Pes (Figure 7).

The pes is proportionately and morphologically similar to that of Phascolarctos although the digits of Nimbadon are more elongate than in any other vombatomorphian studied. Syndactylous digits II–III are exceedingly long with more gracile, less dorsoventrally deep, unguals (relative to digits IV–V) that possess a well-developed anterodorsal fissure. The hallux is medially divergent and relatively elongate, more so than any other vombatomorphian studied, and proportionately similar to both Trichosurus and Phascolarctos, albeit with a shorter proximal phalanx. As in other marsupials, the hallux is clawless and the distal-most phalanx is a short “nubbin” that directly caps the proximal phalanx. The large, oblique, concavo-convex, helical metatarsal (Mt) I facet of the entocuneiform and extensive attachment area for the tendon of the peroneus longus on the base of MtI is similar to that structure in Phascolarctos suggesting similar grasping capacity. MtI has an asymmetrical phalangeal facet (hypertrophied lateral condyle, smaller medial condyle) that is orientated obliquely relative to the long axis of the diaphysis. The delicate proximal phalanx shows a similar degree of torsion to MtI. This arrangement, combined with a distinctly concave MtI palmar surface (Figure 7B), would enhance opposability of the hallux by allowing it to naturally converge on the other digits during flexion [27]. The ectocuneiform and mesocuneiform taper towards the palmar surface, resulting in an arched tarsus that further enhances the grasping capacity of the pes. A deep groove is evident on the plantar surface of the cuboid for the path of the peroneus longus tendon as it traverses the tarsus to MtI. There is a well developed rugose insertion area for the tibialis anterior (an important inverter of the pes; [28]) evident on the proximo-medial plantar surface of the entocuneiform.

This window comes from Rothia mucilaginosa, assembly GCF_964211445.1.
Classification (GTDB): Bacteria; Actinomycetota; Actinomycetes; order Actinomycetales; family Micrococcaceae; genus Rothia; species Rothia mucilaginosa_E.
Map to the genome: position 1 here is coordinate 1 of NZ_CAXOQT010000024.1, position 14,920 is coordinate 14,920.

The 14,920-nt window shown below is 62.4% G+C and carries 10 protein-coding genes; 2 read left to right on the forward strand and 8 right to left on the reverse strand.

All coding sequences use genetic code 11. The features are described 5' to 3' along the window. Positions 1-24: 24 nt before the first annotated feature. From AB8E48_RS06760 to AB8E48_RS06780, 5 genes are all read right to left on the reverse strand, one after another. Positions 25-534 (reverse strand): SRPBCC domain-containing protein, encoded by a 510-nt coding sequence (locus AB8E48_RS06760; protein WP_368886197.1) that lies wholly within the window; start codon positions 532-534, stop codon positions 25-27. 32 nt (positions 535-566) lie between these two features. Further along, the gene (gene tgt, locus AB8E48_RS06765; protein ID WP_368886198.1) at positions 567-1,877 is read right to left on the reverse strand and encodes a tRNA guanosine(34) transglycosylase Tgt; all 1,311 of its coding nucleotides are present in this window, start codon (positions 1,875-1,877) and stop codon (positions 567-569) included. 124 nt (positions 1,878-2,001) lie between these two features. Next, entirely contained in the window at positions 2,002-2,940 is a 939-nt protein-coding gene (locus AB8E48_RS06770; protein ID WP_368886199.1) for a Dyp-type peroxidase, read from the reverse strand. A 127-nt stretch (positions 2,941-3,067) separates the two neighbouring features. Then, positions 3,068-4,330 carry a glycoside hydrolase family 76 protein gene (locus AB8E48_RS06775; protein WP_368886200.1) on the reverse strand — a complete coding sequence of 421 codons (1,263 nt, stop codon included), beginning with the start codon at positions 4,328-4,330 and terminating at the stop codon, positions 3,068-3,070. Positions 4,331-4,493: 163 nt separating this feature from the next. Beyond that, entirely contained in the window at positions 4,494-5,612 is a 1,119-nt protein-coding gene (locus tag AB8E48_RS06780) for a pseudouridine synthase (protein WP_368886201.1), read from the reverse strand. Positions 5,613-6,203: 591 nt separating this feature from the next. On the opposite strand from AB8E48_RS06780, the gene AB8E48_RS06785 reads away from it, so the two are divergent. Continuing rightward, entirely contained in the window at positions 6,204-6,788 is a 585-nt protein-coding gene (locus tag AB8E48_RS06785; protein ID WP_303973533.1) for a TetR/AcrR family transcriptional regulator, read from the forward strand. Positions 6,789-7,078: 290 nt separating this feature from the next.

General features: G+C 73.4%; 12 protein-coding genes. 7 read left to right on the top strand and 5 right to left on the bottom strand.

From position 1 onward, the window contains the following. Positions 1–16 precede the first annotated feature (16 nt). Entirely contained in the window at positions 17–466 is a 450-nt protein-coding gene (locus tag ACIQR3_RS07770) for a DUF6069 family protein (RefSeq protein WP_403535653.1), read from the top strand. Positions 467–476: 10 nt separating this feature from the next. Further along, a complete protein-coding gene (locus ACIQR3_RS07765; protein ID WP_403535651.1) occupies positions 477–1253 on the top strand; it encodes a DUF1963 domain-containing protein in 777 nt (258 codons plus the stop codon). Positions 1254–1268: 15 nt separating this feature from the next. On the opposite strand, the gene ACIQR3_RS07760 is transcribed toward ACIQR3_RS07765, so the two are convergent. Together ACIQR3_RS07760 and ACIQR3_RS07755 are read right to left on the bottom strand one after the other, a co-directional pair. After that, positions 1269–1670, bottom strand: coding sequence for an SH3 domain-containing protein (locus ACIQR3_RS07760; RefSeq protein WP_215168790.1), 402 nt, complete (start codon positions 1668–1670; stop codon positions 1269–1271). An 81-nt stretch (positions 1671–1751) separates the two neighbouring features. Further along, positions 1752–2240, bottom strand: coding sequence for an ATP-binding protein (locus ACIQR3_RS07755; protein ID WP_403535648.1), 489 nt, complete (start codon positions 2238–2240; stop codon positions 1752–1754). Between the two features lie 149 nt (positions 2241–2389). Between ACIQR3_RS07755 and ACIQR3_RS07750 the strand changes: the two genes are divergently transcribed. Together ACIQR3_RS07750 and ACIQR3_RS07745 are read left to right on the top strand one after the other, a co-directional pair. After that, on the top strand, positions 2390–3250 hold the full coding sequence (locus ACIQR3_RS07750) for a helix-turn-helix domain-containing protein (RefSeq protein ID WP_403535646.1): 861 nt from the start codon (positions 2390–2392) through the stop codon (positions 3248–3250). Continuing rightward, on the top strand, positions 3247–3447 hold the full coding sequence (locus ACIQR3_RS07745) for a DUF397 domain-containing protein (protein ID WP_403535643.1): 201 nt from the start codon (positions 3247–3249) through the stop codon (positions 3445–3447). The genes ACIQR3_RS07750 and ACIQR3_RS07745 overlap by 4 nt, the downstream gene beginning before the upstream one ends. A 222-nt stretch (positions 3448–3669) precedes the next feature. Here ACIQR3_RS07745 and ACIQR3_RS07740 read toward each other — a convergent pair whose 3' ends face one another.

Significant lateral loading on the pes is indicated by: the very large proximolateral tuberosity on MtV; and the asymmetrical, proximolaterally attenuated MtV facet of the proximal phalanx. This is similar to the situation in Ngapakaldia and may relate to the gracile nature of the syndactylous digits II–III and opposable digit I [11]. An expanded proximolateral tuberosity of MtV also provides a large insertion area for the tendon of the peroneus brevis (a flexor and everter of the pes). Hyperextension of digits IV–V is limited by dorsal processes above the MtIV and MtV facets of the cuboid.